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Social care funding in England will have to rise by more than £8bn over the next 10 years simply to keep pace with demand, and grow at more than double the rate of the past decade if quality and access are to improve, according to a new study.
Demand for social care had risen sharply in both younger adults and older people, according to the Health Foundation. It found that the number of people awaiting assessment for care increased fourfold from 70,000 in September 2021 to 294,000 in April 2022, according to estimates provided by the Association of Directors of Adult Social Services (Adass).
The study, which modelled four different funding scenarios, said social care spending had grown by an average of 2.6 per cent a year in real terms between 2014/15 and 2021/22. But under current government spending plans, a funding gap of £600mn would have opened up within the coming year and by 2032/33, this would have widened to £8.3bn.
In the decade from 2022, spending would need to increase by around 3.4 per cent a year simply to keep up with the projected growth in demand, the organisation said.
A complete overhaul of social care to improve access as well as meet demand would cost an extra £18.4bn by 2032/33, representing a 6 per cent a year real-terms increase, the Health Foundation said. This included ensuring care providers were reimbursed by local government for the full cost of care provision.
Anita Charlesworth, director of the Foundation’s REAL Centre which carried out the work, said demand was rising due to the rapid ageing of the baby boomer generation and the increasing numbers of younger adults with care needs who were living longer due to medical advances.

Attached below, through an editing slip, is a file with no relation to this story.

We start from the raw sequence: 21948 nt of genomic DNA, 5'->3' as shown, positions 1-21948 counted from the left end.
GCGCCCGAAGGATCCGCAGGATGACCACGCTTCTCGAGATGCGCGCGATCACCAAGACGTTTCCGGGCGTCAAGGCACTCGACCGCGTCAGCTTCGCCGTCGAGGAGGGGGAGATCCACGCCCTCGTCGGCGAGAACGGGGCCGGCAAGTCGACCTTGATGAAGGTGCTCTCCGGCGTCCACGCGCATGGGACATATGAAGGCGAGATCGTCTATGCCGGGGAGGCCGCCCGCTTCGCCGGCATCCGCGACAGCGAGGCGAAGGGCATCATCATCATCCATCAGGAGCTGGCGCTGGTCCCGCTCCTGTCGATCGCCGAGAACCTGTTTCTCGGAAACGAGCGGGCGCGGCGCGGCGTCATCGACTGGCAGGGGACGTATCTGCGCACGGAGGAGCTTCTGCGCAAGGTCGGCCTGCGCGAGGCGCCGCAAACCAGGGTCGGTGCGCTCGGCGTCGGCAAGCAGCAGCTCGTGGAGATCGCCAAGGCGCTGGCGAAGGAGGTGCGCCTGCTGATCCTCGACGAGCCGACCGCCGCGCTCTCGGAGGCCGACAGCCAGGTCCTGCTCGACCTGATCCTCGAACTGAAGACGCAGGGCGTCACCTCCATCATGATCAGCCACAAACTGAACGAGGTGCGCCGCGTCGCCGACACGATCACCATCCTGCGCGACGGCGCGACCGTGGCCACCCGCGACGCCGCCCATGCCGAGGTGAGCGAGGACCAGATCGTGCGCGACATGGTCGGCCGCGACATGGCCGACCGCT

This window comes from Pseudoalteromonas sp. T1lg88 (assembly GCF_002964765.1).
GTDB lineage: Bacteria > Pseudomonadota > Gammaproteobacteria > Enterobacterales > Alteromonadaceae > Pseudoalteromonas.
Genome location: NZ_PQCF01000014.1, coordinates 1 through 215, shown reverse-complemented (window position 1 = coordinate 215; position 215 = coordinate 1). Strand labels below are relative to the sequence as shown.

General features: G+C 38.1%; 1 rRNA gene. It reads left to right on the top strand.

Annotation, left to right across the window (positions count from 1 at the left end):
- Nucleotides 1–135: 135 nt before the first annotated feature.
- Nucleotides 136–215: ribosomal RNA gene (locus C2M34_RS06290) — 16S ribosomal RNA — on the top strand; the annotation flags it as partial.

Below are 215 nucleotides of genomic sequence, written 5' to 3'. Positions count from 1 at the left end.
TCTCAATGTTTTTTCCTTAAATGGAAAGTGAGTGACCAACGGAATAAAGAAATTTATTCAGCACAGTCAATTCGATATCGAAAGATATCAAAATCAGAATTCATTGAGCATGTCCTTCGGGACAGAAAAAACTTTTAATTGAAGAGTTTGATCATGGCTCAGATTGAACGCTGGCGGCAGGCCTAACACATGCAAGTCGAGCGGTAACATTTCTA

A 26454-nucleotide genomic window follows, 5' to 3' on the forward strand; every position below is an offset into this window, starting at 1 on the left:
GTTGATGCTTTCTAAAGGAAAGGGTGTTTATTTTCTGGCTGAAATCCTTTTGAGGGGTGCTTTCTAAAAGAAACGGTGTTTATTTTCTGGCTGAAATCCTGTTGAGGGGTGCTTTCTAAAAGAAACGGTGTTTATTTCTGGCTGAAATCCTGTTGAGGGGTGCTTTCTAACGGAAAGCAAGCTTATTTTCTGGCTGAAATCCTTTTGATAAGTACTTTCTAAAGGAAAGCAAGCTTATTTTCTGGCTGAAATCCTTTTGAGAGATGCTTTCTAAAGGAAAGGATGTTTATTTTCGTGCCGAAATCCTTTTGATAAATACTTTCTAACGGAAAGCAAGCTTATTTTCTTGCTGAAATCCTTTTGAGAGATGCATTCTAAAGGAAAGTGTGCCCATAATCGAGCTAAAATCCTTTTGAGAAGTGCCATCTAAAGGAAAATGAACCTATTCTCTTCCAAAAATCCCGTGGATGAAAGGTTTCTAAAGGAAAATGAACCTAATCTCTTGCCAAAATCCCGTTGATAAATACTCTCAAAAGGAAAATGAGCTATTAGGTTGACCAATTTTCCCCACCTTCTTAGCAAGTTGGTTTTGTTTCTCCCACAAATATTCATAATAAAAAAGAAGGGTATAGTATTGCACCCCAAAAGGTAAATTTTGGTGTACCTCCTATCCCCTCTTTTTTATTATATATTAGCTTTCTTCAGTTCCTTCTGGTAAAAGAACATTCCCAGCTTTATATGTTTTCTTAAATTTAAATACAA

Simply ensuring that access and quality of care did not fall further “would require increases in funding which are 30 per cent more than the increases we’ve seen over recent years, and double the rate of GDP growth . . . with no plan at the moment, really for where that’s going to come from”, she added.
Successive governments had “kicked the can down the road”, she said, adding: “I think our political system is really struggling to cope with the scale of the challenge in addressing social care and the range of problems that need to be fixed simultaneously.”
She highlighted the growing number of providers that were unable to cover their overheads and were at risk of going bust. She said if the sector was to remain intact at a time of growing need “then we need a comprehensive solution,” adding: “And what clearly frightens [politicians] about that is that it comes with a price tag, and no amount of reform is going to take away from that fact.”
Beverley Tarka, Adass president, said social care directors faced a widening gap between their budgets and the number of people needing increasingly complex care and support as inflation and cost-of-living were pushing up costs. Continuing with the status quo meant “a continued slide into a progressively unsustainable financial situation for adult social care”, she added.
The report sent “a clear message to all political parties that they need to commit to a long-term, fully-funded plan for social care,” Tarka said.
David Fothergill, who chairs the Local Government Association’s community wellbeing board, said “significant uplifts” in funding for social care were needed in order to meet future demand “let alone address the ever-growing rise in current unmet and under-met need”. He called on the government to address the issue in the Autumn Statement in November.
The government said it was “fully committed to our 10-year vision to reform adult social care”. It added that it was spending £700mn over two years, including £250mn for the workforce to develop skills and careers, on top of £7.5bn investment to help reduce adult social care waiting times and increase capacity.